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Home2023 T&T Courts Conference Speaker Biographies


The Hon. Justice Kofi N. Barnes is a judge of the Ontario Superior Court of Justice. He is a former judge of the Ontario Court of Justice. Justice Barnes was admitted to the Ontario Bar in 1993. Before his judicial career, he was a Deputy Director of the Federal Prosecution Service, Ontario Region (Public Prosecution Service of Canada).

Justice Barnes is known as a pioneer and innovator in therapeutic jurisprudence and a champion of social justice. Justice Barnes came to Canada from Ghana and attended Trent University and then Osgoode Hall Law School at York University.

Justice Barnes is the founder of the Metro West Youth Community Restoration Court; the Durham Mental Health and Drug Treatment Court and co-founder of Canada’s first Drug Treatment Court. For more information click this link:

Justice Barnes is the founding president of the not-for-profit organizations Association of Justice and Treatment Professionals and Canadian Association of Drug Treatment Court Professionals and president of the International Association of Drug Treatment Courts. In addition, to his regular judicial duties, Justice Barnes has provided training sessions, in Canada and internationally, on solution focused strategies and innovative approaches to justice. He is a co-author of People Places and Things – Inspirational Voices from Canada’s Drug Treatment Courts – published by Friesen Press.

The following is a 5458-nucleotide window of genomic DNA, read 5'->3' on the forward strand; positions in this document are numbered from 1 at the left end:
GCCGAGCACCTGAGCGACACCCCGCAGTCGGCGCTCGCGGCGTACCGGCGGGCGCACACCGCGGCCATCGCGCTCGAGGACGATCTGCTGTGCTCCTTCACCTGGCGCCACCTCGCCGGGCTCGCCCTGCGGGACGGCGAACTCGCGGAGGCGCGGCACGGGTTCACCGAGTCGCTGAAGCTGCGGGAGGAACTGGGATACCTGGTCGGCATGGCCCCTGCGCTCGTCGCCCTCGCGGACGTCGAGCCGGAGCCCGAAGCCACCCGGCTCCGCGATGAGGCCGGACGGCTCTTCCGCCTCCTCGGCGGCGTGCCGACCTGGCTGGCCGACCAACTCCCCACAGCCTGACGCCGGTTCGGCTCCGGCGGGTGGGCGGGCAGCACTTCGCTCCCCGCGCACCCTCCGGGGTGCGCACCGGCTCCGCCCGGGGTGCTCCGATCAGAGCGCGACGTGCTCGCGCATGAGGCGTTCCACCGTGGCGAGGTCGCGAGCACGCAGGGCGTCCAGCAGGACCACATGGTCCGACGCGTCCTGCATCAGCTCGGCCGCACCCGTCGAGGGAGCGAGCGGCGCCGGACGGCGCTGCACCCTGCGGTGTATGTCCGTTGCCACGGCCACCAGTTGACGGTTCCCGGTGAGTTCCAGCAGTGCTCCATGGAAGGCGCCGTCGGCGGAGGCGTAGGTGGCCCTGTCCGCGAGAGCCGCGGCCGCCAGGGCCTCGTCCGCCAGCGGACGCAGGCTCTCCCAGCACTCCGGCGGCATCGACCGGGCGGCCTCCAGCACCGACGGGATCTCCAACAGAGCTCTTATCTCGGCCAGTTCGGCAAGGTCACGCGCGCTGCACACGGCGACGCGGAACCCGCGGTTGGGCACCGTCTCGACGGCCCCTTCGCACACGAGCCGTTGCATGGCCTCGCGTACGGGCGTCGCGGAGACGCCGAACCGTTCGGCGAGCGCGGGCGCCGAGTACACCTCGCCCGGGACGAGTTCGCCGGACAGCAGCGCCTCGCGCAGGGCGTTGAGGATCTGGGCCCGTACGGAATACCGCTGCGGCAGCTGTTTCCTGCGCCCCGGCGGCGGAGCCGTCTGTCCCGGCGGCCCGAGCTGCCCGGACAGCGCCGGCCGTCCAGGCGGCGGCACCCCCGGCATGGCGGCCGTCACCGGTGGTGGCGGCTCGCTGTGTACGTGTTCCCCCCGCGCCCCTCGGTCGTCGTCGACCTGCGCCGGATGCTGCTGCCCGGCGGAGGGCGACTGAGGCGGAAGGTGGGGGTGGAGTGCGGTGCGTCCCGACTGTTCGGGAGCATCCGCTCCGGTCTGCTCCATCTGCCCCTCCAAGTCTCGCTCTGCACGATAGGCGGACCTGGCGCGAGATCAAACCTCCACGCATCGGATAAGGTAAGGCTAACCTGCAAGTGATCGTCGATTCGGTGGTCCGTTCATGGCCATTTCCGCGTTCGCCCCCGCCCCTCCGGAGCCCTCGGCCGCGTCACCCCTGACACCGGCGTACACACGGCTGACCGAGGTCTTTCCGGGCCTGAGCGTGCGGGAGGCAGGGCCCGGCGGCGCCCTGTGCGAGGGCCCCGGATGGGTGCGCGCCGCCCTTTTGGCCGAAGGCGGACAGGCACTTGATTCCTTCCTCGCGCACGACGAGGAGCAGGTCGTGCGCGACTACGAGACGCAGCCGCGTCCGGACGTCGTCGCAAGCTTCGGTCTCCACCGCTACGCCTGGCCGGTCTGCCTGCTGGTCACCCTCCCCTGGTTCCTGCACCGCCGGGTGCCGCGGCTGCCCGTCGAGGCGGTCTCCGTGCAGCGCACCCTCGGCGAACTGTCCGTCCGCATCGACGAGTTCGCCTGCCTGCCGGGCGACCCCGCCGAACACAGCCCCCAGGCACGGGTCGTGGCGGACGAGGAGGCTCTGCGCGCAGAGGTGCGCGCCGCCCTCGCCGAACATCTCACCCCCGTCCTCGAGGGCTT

Justice Barnes is the recipient of many awards including the Queen Elizabeth Silver Jubilee Commemorative medal, the Trent University Distinguished Alumni Award, the Bryden Awards and the African-Canadian Achievement Awards for Excellence in Law.


Aminah Chambers is a PhD candidate in the Youth Justice Lab under the supervision of Dr. Michele Peterson-Badali at the University of Toronto/OISE. Her research interests are in the area of adolescent mental health and improving outcomes for justice-involved youth. Using both qualitative and quantitative methods, her research focuses on examining court processes for youth and their families who encounter the justice system, and ways that courts can identify and address the complex needs of youth with mental health issues. She is also interested in identifying factors that contribute to justice system outcome disparities for marginalized youth and identifying risk and strength factors for criminal offending in justice-involved girls and women.